Yet despite the stabilization of U.S. sales, not to mention the taxpayer-funded bailouts of GM and Chrysler, there is very little chance the Canadian sector will ever top its 157,130 peak employment in 2001 — when total North American sales of cars and light trucks were around 20 million. According to Statistics Canada, auto manufacturing jobs in this country crashed by about 20%, reaching 99,684 in the three-month period ending March 31. But the Q1 figures do not account for the recent downsizing of GM and Chrysler operations, so that number will go even lower. As well, the recently increased value of the loonie might already have wiped out most, if not all, of the cost savings GM and Chrysler gained from concessions made by the Canadian Auto Workers, when the troubled Detroit duo renegotiated contracts to try to make local operations more competitive.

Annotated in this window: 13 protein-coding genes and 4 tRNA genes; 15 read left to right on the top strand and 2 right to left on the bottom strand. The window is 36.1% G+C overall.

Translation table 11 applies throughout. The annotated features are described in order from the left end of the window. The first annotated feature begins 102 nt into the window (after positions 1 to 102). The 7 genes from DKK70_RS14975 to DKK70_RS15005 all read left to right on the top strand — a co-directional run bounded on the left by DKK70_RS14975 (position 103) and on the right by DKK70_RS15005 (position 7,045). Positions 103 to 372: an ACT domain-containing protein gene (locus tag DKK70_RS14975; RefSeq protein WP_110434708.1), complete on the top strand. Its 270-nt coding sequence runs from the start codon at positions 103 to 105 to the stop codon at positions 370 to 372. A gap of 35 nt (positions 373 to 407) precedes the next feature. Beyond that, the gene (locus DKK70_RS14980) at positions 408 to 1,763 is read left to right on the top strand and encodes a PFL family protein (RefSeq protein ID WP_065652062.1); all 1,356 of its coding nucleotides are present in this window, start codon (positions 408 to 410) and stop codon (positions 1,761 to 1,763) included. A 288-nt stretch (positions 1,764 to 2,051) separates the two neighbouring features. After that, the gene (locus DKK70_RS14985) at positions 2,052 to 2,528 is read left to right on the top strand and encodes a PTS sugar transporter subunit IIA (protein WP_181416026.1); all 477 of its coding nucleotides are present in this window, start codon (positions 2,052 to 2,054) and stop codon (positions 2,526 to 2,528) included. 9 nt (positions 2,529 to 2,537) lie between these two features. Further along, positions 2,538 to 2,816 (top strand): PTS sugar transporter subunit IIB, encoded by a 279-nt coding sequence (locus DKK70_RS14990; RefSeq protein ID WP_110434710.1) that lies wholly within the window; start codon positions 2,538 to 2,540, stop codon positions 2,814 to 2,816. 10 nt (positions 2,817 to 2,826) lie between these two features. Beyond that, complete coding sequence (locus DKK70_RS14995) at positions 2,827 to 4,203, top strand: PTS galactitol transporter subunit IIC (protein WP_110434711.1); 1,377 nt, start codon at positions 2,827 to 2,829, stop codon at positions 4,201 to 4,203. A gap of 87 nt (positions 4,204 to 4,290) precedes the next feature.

Meanwhile, DesRosiers and other industry watchers say aggressive competition from solvent automakers, not to mention government involvement in product planning and plantlocation decisions, could seriously hinder attempts by GM and Chrysler to stabilize their operations. That would probably lead them back to the public trough — especially given the way private-sector lenders have been treated by Washington and Ottawa during the restructuring process. And every bailout dollar handed to these industry dogs hurts the stronger North American operations of offshore-based players while making it more likely that Ford will eventually hit a wall.
In short, relatively few Canadian jobs have been saved, and a lot more bailing may be required to keep the shrinking Big Three from running off the cliff again.
What a waste - good job intentions does not make good economic or market sense Pr